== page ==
As we, people, are all different, we have different preferences about our approach to life, our priorities, our attitude towards others, we naturally tend to have various choices about our general likes and dislikes. I am ready to share with you my own must haves related to architecture and interior design and my reasons behind them.
A centre of a house
This area is very important for me and should stay open and free to walk through. You would be surprised how much this feature affects your overall feeling about a particular place. I started noticing this naturally a while back, before I even looked at emotional architecture or feng shui. I do not want to talk too much about these two alternative views here, as they have dedicated posts on their own, however, I need to mention the fact, that many of their recommendations are based on real life observations. So is the centre of a house and so are my preferences here in this post.
Due to obvious compromises about space the centre of my house is not very big, yet it still functions as a valid main cross road connecting all the important routes together. The centre draws you in, you want to be able to walk through it freely. My friend has a huge masonry oven stove right in the middle of her house. I cannot explain enough the frustration which I endure when visiting her, because I feel this great desire to be able to walk directly through the stove. Basically, the same rule applies to any one room. You don't usually place solid stationary objects in the middle. The exception might be a bed in a small bedroom, however, you still place that bed up against a solid wall, not in a middle as such and it is a part of furnishings anyway. A static column, a wall, a tall fitted wardrobe, something fully blocking your view is more of an example.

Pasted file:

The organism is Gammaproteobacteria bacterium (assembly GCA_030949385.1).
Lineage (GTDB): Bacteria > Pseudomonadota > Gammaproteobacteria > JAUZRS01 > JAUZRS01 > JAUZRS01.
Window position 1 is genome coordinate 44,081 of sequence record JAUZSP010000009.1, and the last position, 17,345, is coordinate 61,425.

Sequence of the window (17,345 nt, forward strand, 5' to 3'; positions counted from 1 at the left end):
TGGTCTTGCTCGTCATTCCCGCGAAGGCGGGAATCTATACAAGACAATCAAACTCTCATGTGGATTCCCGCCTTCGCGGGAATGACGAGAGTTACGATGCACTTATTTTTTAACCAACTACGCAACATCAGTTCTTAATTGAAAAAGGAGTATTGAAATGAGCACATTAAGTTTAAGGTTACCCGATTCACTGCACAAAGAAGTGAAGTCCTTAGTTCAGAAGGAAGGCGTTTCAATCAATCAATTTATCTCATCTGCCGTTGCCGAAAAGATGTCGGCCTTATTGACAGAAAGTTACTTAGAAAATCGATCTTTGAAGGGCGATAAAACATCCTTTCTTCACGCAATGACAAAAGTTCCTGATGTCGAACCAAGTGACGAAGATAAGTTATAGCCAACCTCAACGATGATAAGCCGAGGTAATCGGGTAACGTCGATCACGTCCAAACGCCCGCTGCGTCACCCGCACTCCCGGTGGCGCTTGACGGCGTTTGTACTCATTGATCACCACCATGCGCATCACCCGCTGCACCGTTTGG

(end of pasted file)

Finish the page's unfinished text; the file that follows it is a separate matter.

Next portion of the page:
Now, think about main squares of European towns, about gardens, central gathering points - this principle applies for exterior too.
Seeing that this central area is the main cross road of a house, I think it should not be too dark. In bigger, wider, deeper houses this might seem to be more difficult to achieve, but it simply means that during the day there should be enough natural light that artificial lighting is not required. As a matter of fact, during later hours or in certain situations when artificial lighting is truly not avoidable, an ambient little lamp is a necessity. Once again, not only is this emotionally pleasing, it also performs a very practical function. In a frequently passed through area you don't need a super bright light, still enough light in order to see where you are going, and you don't need to keep switching it on and off each time you pass through either, as a low-output energy efficient light bulb does the trick without affecting your electricity bill. I believe in older homes a fire place just off-the-centre of a house used to carry out this role just as efficiently.